Need For Pitching Produces Acts of Desperation

A few days ago, I wrote about how the Dodgers had grossly overpaid to sign Dan Haren to a free agent contract. In the past day or two, several other general managers have thrown about team riches with reckless abandon on questionable pitchers.

The Pittsburgh Pirates and GM Neal Huntington have to be at the top of this list with not one, but two moves that make you scratch your forehead down through skin and bone and into brain matter. First, they signed Charlie Morton to a new three year deal at $7 M per year (with a $9.5 M club option for 2017). Morton pitched pretty well last season, when he



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was not on the disabled list. In 20 appearances, all starts, he won seven, lost four, and compiled a darn good 3.26 ERA. But he also missed half the season and most of 2012, pitching only 50 innings in nine games that year. He had a pretty good 2011, going 10-10, but with all that, his career number are 30-49, a .379 winning percentage, and a 4.70 ERA. $21 M?

In their second move, they agreed to pay Edinson Volquez the tidy sum of $5 M for the 2014 season. Volquez has been a reclamation project for five years, which includes Tommy John surgery in 2009 and a

2010 PED suspension of 50 games. Last year with San Diego, he was 9-10 but with an astronomical ERA of 6.01 and a WHIP of 1.67. He then finished the season as a member of the Dodgers, where he went 0-2 in six appearances. Volquez has been in the majors for all or part of nine years. In 2008 he was 17-6, and for the rest of his career he has won 36 against 46 loses with a 5.22 ERA. $5 M for him?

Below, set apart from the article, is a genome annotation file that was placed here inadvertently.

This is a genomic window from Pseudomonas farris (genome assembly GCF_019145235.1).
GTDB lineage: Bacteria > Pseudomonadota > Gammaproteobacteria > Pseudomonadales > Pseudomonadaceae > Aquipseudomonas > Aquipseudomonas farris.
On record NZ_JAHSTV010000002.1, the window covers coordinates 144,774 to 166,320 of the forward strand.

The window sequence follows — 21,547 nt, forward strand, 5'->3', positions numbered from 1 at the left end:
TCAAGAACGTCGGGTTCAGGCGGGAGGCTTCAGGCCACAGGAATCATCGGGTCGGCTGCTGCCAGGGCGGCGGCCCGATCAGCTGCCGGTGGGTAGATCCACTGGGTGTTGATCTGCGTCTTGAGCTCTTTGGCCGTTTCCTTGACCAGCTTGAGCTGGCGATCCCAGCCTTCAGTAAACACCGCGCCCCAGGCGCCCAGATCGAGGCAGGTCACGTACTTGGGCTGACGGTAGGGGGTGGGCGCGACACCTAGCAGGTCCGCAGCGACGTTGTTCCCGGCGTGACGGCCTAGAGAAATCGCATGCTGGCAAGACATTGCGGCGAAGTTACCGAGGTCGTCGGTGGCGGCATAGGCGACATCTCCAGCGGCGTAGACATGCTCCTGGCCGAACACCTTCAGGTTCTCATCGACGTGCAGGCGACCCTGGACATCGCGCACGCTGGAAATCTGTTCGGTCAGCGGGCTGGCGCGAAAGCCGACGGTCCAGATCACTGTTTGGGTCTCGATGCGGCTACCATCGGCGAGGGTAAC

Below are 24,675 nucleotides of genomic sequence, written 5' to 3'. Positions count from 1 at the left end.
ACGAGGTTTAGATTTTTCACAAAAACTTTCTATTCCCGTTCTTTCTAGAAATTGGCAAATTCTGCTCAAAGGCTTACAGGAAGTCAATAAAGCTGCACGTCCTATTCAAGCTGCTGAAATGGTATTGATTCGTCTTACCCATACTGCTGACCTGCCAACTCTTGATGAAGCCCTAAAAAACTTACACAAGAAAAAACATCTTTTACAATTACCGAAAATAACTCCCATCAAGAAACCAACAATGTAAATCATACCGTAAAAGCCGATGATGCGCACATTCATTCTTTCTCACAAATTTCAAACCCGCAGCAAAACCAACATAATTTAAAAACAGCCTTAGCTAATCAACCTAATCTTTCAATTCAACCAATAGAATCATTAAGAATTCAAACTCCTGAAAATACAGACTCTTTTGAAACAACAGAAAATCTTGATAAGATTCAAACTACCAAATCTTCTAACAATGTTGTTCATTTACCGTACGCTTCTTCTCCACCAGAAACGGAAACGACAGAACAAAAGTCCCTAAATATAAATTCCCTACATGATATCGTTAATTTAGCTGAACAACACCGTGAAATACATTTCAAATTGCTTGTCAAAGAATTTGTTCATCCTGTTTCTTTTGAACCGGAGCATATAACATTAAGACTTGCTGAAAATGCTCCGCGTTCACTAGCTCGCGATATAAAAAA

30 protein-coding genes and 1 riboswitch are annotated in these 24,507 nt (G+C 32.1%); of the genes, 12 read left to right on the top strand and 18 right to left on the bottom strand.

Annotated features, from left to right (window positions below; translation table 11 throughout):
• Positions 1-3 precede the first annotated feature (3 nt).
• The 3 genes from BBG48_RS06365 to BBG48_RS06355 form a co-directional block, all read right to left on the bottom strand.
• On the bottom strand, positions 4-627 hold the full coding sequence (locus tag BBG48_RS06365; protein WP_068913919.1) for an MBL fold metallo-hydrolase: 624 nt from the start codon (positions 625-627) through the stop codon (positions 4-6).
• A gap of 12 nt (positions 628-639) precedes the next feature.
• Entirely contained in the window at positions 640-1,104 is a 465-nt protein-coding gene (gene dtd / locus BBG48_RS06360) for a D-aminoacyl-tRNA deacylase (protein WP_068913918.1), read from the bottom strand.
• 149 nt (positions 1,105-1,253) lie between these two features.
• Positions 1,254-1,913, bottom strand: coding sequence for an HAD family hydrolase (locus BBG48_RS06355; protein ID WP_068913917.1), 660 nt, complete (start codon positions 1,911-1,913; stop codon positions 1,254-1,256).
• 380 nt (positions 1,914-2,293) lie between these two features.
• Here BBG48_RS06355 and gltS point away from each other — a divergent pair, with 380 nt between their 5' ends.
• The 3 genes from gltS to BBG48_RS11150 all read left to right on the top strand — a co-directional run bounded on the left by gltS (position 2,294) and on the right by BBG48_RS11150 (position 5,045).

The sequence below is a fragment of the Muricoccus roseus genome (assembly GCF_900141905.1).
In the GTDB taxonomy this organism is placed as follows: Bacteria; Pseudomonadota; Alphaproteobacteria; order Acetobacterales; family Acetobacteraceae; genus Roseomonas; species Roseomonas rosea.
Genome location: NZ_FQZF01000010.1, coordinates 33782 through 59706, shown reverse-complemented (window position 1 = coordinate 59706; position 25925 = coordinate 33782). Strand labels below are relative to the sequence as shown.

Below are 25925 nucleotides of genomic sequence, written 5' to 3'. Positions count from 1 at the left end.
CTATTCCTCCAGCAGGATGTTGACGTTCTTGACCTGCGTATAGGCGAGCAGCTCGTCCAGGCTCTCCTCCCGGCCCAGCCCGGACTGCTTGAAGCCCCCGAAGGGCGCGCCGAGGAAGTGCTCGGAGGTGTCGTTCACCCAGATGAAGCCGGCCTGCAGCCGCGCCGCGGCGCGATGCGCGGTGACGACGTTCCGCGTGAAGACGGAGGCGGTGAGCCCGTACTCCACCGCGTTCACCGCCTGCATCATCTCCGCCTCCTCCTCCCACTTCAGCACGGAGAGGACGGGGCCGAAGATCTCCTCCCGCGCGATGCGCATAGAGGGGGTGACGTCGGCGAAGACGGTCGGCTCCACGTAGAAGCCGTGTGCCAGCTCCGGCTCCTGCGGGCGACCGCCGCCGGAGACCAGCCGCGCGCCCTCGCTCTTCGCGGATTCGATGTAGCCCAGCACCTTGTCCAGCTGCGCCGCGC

No one can argue with the great numbers put up last season by Bartolo Colon (18 wins, 2.65 ERA, 1.17 WHIP), but the facts are the facts: He is soon to turn 41, and every real baseball fan is well aware of the long list of washout, aging pitchers signed to big, multi-year contracts. Why should Colon be any different, especially given his history of serious injury, a 2012 PED suspension, and that five year period of 2006-2010 when he was out of baseball for part of the time and 14-21 when he was actually pitching? The Mets have now signed him to a two-year, $20 M deal.

And also consider yesterday’s Angels trade of Mark Trumbo, a 27-year-old first baseman-outfielder who has hit 95 home runs in his first three seasons. The Angels and GM Jerry Dipoto saw fit to dispatch him and a future named player in exchange for two potential starting pitchers, Hector Santiago and Tyler Skaggs, who lifetime have combined to win exactly 11 major league games.

I can hardly wait to see what in-and-out journeymen like Ubaldo Jimenez and Ervin Santana can get GMs to pony up for their questionable services.

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